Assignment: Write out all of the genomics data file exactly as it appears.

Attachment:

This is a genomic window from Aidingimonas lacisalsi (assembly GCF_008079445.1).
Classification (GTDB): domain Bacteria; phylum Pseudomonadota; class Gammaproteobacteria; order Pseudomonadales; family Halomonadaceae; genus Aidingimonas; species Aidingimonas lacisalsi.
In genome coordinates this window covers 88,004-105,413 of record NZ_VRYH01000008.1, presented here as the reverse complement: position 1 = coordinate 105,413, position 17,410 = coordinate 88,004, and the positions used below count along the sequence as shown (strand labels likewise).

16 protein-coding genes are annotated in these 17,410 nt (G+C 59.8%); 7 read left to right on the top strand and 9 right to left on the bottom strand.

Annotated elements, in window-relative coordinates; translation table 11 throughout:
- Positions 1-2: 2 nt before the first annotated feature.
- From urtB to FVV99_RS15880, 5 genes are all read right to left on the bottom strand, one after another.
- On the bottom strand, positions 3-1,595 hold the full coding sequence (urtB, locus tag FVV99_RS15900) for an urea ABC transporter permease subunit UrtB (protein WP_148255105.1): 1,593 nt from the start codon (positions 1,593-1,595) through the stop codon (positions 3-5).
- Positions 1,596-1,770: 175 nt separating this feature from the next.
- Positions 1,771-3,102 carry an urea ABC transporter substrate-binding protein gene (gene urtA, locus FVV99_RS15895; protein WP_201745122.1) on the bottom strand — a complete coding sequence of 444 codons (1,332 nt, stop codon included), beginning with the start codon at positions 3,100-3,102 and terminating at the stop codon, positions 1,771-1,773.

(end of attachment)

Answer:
This is a genomic window from Aidingimonas lacisalsi (assembly GCF_008079445.1).
Classification (GTDB): domain Bacteria; phylum Pseudomonadota; class Gammaproteobacteria; order Pseudomonadales; family Halomonadaceae; genus Aidingimonas; species Aidingimonas lacisalsi.
In genome coordinates this window covers 88,004-105,413 of record NZ_VRYH01000008.1, presented here as the reverse complement: position 1 = coordinate 105,413, position 17,410 = coordinate 88,004, and the positions used below count along the sequence as shown (strand labels likewise).

16 protein-coding genes are annotated in these 17,410 nt (G+C 59.8%); 7 read left to right on the top strand and 9 right to left on the bottom strand.

Annotated elements, in window-relative coordinates; translation table 11 throughout:
- Positions 1-2: 2 nt before the first annotated feature.
- From urtB to FVV99_RS15880, 5 genes are all read right to left on the bottom strand, one after another.
- On the bottom strand, positions 3-1,595 hold the full coding sequence (urtB, locus tag FVV99_RS15900) for an urea ABC transporter permease subunit UrtB (protein WP_148255105.1): 1,593 nt from the start codon (positions 1,593-1,595) through the stop codon (positions 3-5).
- Positions 1,596-1,770: 175 nt separating this feature from the next.
- Positions 1,771-3,102 carry an urea ABC transporter substrate-binding protein gene (gene urtA, locus FVV99_RS15895; protein WP_201745122.1) on the bottom strand — a complete coding sequence of 444 codons (1,332 nt, stop codon included), beginning with the start codon at positions 3,100-3,102 and terminating at the stop codon, positions 1,771-1,773.